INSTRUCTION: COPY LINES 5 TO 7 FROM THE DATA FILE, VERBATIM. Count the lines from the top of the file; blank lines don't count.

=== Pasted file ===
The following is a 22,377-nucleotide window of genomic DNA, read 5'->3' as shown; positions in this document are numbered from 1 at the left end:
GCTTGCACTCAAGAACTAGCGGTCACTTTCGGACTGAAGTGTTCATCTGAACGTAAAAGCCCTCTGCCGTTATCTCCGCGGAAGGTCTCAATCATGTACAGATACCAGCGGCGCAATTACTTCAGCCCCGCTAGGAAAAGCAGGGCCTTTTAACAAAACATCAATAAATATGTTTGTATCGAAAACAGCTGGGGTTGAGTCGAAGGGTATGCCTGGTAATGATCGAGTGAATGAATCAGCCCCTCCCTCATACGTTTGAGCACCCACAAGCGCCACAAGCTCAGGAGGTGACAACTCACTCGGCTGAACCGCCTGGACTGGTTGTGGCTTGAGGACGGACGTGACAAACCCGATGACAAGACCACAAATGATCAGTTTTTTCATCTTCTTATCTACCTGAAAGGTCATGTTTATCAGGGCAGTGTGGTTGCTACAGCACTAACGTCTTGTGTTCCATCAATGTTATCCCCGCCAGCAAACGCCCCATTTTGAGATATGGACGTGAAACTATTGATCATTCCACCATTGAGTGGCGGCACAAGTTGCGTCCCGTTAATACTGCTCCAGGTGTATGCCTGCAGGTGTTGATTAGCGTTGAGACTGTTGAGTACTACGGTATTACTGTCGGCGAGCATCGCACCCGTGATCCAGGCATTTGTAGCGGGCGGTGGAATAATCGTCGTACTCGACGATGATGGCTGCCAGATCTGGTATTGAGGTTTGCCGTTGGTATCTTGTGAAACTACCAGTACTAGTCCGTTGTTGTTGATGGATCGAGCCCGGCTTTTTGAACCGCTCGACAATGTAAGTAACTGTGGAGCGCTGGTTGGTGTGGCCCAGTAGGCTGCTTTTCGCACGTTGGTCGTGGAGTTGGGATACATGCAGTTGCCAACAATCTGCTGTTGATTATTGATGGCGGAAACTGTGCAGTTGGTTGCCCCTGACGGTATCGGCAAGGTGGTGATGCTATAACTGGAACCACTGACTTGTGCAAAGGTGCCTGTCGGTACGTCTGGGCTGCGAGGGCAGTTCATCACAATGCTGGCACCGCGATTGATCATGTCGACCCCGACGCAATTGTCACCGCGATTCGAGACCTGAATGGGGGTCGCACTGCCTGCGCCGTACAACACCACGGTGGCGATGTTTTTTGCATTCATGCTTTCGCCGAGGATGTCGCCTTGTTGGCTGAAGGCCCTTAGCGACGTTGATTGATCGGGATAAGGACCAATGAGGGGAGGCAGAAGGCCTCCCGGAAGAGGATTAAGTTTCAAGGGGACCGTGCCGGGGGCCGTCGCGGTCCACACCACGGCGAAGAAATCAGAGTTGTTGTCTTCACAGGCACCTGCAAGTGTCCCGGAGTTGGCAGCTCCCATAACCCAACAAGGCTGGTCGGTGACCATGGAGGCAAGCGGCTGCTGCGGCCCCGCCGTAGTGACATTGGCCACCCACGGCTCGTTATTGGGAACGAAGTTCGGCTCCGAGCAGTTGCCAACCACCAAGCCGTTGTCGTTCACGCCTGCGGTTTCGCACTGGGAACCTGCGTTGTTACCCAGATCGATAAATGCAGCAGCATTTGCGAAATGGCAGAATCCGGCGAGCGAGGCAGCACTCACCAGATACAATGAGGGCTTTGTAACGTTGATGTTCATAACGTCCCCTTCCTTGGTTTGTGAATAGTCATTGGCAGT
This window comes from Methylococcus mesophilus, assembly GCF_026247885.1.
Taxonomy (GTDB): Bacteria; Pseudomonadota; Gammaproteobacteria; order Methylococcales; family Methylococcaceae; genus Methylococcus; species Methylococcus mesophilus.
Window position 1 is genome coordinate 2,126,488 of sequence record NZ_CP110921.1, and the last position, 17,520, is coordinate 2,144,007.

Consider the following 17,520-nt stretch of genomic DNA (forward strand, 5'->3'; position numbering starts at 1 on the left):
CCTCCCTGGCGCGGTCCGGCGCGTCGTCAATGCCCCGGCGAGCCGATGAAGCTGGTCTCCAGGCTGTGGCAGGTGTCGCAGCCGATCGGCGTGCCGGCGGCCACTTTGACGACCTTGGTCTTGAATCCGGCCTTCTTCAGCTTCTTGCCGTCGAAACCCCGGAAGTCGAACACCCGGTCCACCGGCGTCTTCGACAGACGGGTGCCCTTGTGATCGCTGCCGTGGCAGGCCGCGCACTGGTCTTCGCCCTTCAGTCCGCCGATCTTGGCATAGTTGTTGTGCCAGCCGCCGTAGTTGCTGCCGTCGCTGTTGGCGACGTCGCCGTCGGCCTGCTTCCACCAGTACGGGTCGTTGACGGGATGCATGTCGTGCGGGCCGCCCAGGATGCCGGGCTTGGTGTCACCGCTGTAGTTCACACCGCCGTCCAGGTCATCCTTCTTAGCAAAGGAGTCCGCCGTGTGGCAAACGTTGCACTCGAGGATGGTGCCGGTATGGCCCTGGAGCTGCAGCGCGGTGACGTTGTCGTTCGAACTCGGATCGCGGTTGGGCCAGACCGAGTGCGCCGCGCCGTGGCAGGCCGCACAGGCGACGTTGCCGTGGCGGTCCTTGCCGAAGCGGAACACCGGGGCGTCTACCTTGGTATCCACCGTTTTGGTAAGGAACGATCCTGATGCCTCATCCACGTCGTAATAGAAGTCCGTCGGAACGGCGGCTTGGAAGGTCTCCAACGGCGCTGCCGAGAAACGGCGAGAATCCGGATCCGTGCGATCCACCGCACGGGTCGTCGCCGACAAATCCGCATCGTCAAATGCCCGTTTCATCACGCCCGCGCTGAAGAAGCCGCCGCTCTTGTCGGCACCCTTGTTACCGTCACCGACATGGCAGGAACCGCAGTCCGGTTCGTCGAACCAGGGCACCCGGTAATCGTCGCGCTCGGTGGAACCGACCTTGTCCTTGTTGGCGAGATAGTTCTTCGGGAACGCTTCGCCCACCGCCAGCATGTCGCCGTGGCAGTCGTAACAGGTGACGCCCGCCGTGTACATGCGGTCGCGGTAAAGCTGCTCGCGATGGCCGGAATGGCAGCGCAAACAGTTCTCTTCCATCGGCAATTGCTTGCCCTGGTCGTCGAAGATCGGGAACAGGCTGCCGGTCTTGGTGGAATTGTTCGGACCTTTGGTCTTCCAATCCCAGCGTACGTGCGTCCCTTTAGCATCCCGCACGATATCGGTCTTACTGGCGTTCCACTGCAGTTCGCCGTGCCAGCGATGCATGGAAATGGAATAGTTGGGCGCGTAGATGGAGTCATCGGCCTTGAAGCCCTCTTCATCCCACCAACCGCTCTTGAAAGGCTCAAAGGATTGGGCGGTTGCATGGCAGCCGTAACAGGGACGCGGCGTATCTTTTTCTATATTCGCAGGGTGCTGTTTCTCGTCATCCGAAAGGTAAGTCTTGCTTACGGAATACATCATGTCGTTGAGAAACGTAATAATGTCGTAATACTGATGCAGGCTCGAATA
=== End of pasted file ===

Window position 1 is genome coordinate 2,126,488 of sequence record NZ_CP110921.1, and the last position, 17,520, is coordinate 2,144,007.

Consider the following 17,520-nt stretch of genomic DNA (forward strand, 5'->3'; position numbering starts at 1 on the left):
CCTCCCTGGCGCGGTCCGGCGCGTCGTCAATGCCCCGGCGAGCCGATGAAGCTGGTCTCCAGGCTGTGGCAGGTGTCGCAGCCGATCGGCGTGCCGGCGGCCACTTTGACGACCTTGGTCTTGAATCCGGCCTTCTTCAGCTTCTTGCCGTCGAAACCCCGGAAGTCGAACACCCGGTCCACCGGCGTCTTCGACAGACGGGTGCCCTTGTGATCGCTGCCGTGGCAGGCCGCGCACTGGTCTTCGCCCTTCAGTCCGCCGATCTTGGCATAGTTGTTGTGCCAGCCGCCGTAGTTGCTGCCGTCGCTGTTGGCGACGTCGCCGTCGGCCTGCTTCCACCAGTACGGGTCGTTGACGGGATGCATGTCGTGCGGGCCGCCCAGGATGCCGGGCTTGGTGTCACCGCTGTAGTTCACACCGCCGTCCAGGTCATCCTTCTTAGCAAAGGAGTCCGCCGTGTGGCAAACGTTGCACTCGAGGATGGTGCCGGTATGGCCCTGGAGCTGCAGCGCGGTGACGTTGTCGTTCGAACTCGGATCGCGGTTGGGCCAGACCGAGTGCGCCGCGCCGTGGCAGGCCGCACAGGCGACGTTGCCGTGGCGGTCCTTGCCGAAGCGGAACACCGGGGCGTCTACCTTGGTATCCACCGTTTTGGTAAGGAACGATCCTGATGCCTCATCCACGTCGTAATAGAAGTCCGTCGGAACGGCGGCTTGGAAGGTCTCCAACGGCGCTGCCGAGAAACGGCGAGAATCCGGATCCGTGCGATCCACCGCACGGGTCGTCGCCGACAAATCCGCATCGTCAAATGCCCGTTTCATCACGCCCGCGCTGAAGAAGCCGCCGCTCTTGTCGGCACCCTTGTTACCGTCACCGACATGGCAGGAACCGCAGTCCGGTTCGTCGAACCAGGGCACCCGGTAATCGTCGCGCTCGGTGGAACCGACCTTGTCCTTGTTGGCGAGATAGTTCTTCGGGAACGCTTCGCCCACCGCCAGCATGTCGCCGTGGCAGTCGTAACAGGTGACGCCCGCCGTGTACATGCGGTCGCGGTAAAGCTGCTCGCGATGGCCGGAATGGCAGCGCAAACAGTTCTCTTCCATCGGCAATTGCTTGCCCTGGTCGTCGAAGATCGGGAACAGGCTGCCGGTCTTGGTGGAATTGTTCGGACCTTTGGTCTTCCAATCCCAGCGTACGTGCGTCCCTTTAGCATCCCGCACGATATCGGTCTTACTGGCGTTCCACTGCAGTTCGCCGTGCCAGCGATGCATGGAAATGGAATAGTTGGGCGCGTAGATGGAGTCATCGGCCTTGAAGCCCTCTTCATCCCACCAACCGCTCTTGAAAGGCTCAAAGGATTGGGCGGTTGCATGGCAGCCGTAACAGGGACGCGGCGTATCTTTTTCTATATTCGCAGGGTGCTGTTTCTCGTCATCCGAAAGGTAAGTCTTGCTTACGGAATACATCATGTCGTTGAGAAACGTAATAATGTCGTAATACTGATGCAGGCTCGAATA